I didn’t talk to a single person who thought a special session was on the table in the days before it actually happened. Did you see the special session coming at all?
You’re always aware that there’s a possibility of a special session. The question is, what triggers a special? Usually a special is triggered by an emergency situation, something that has to happen quickly. My issue with the special is I just don’t see where it got us. I get the concept, I’m just not sure what you get from it . . . I think the perception is there was obstruction going on, which is the furthest thing from the truth. We sent some signals to some of the key players and those people became quickly aware Monday when we were voting on the bonding bill.
That is a clear signal (that I was willing to let Medicaid expansion come to the floor). Clearly, I think that showed we were trying to find a way to make sure the governor got the pieces she wanted and still bring the majority of the party together on the budget at the end of the day. I always promised the executive a vote on Medicaid at the end of the day anyway.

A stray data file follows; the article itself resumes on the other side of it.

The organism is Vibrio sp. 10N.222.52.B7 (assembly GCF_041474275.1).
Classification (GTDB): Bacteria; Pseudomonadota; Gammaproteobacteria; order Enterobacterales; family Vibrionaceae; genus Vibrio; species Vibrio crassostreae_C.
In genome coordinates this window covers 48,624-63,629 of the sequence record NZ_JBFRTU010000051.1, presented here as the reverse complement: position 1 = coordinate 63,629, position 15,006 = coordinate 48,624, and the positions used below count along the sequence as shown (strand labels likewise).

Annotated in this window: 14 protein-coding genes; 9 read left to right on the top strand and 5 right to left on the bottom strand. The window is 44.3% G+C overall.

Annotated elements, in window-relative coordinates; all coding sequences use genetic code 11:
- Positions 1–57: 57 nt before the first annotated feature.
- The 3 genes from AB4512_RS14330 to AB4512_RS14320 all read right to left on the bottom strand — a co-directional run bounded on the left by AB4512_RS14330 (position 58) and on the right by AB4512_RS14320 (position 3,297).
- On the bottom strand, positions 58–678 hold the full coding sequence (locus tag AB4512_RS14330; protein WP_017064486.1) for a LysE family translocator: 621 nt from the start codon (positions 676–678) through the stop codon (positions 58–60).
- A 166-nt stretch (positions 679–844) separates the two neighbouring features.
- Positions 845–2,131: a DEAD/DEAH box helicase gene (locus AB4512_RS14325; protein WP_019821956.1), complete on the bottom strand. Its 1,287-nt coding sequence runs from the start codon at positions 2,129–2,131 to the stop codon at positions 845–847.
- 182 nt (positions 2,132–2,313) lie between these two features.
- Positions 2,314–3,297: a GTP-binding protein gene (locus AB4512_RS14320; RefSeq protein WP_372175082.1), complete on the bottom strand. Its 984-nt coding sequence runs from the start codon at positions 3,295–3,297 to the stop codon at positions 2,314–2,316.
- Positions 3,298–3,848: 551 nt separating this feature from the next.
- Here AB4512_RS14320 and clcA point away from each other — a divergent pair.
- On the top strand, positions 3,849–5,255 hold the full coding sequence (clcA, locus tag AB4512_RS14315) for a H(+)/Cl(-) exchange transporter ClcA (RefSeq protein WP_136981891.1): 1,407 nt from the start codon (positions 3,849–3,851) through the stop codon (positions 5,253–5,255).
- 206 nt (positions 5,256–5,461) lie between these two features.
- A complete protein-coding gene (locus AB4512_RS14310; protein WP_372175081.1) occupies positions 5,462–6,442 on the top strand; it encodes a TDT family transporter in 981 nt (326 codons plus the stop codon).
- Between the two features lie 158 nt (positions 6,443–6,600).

When (Governor) Brewer called special session, you looked really disappointed, even sad, when talking to members on the floor before everything got started. You had scheduled a vote for the expansion bill and budget, and then they got together with the governor to call the special session and basically overrule you. Did you feel betrayed by your caucus members at the time?
Well, half of them didn’t know what was going on, and of course we didn’t get a call (from Gov. Jan Brewer). I felt it was wrong, because when I talked about obstructing, few people could argue I was obstructing when I was the one who had put all the work into legislation, multiple bills. Though it might not have been perfect – what we passed is far from perfect – I think I had a balance. It was always my intent to get a majority of Republicans to support a Republican governor. You could argue on expansion, that’s a high bar, but clearly for a lot of them who couldn’t vote on it, they looked at my plan as an interesting concept to actually save taxpayer money and solve the hidden health care tax. I think what you saw was disappointment that that wasn’t going to be part of the package. Maybe you saw the surprise on my face because it wasn’t in the back of my mind. When you get to a place where you know they can get everything they want on Thursday even if they just hate me entirely, it didn’t seem to make any sense.